The soul of man cannot be satisfied with husks. For God’s servants to follow them is to forsake their own mercy. It is for the prodigal son to change the father’s house for the society of rioters and harlots: “Many sorrows shall be to the wicked: but he that trusteth in the Lord, mercy shall compass him about” (Ps. 32:10). The way of duty is ever the way of safety, peace, and comfort; neglected duty is a sure fore-runner of trouble; an evil conscience can never be the harbinger of sweet content.‍19

The significance, then, of Jonah’s confession is simply this: those who stubbornly cling to seductive lies deprive themselves of the mercy and goodness God longs to shower upon them. From the belly of Sheol (Jon. 2:2), Jonah acknowledged the God-dishonoring wickedness and soul-destroying foolishness of his stubbornness and repented.

“Lying Vanities”: Empty, Self-Serving Lies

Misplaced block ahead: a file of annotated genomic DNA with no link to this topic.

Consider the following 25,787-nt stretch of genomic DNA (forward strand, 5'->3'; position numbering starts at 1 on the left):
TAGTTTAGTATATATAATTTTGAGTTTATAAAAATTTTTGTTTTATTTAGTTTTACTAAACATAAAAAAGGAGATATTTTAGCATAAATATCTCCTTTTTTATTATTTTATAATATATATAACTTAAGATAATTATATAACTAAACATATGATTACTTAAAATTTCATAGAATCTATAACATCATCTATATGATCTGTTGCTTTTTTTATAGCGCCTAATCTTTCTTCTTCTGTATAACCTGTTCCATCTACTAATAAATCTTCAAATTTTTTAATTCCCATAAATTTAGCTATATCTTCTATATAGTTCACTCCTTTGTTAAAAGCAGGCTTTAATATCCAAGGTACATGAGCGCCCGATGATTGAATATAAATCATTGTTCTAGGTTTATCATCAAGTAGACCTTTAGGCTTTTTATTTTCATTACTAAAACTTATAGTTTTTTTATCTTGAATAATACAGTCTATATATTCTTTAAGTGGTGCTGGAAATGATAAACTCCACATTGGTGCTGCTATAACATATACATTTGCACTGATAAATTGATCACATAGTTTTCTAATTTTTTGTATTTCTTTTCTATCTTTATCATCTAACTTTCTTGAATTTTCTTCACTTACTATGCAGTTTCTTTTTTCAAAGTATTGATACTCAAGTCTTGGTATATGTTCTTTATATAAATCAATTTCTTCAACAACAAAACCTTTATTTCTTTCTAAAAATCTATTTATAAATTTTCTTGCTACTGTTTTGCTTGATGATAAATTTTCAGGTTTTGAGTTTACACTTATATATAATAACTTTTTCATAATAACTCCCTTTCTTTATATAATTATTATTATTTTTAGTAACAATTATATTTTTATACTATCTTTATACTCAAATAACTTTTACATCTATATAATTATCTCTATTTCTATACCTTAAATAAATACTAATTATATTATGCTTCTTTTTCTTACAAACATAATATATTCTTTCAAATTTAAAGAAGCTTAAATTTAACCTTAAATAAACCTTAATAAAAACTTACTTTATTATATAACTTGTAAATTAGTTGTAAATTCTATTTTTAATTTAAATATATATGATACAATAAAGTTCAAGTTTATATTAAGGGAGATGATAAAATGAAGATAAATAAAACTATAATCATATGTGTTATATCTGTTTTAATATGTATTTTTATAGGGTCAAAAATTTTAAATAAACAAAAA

Jonah obeyed a lie. That lie was two-fold: (1) he believed that his desire for the destruction of Nineveh was more worthy than YHWH’s desire for the repentance of that city; and (2) he believed that he could actually flee from the “presence of YHWH” (1:3). It is difficult to accept that Jonah actually believed that lie; he was, after all, a true prophet of YHWH (2 Kin. 14:25). It defies credulity to suggest that a ministering prophet was persuaded that his desire transcended the command of God in worthiness or importance, or that such a spokesman for God consciously conceived of YHWH as a local deity so bound by space that a person could escape His presence by taking ship. But the issue whether Jonah actually believed the lie and whether he would have consciously affirmed the credibility of its claims is moot; the historical fact, recorded in the Bible, is that he obeyed the lie. Jonah confessed that because of his own desires (“lying vanities”: empty and self-serving lies) he rendered himself so spiritually foolish that he behaved as if the lie were true (“they that observe”: cling to, embrace, cherish in spite of all influences to the contrary) and thus brought suffering upon himself.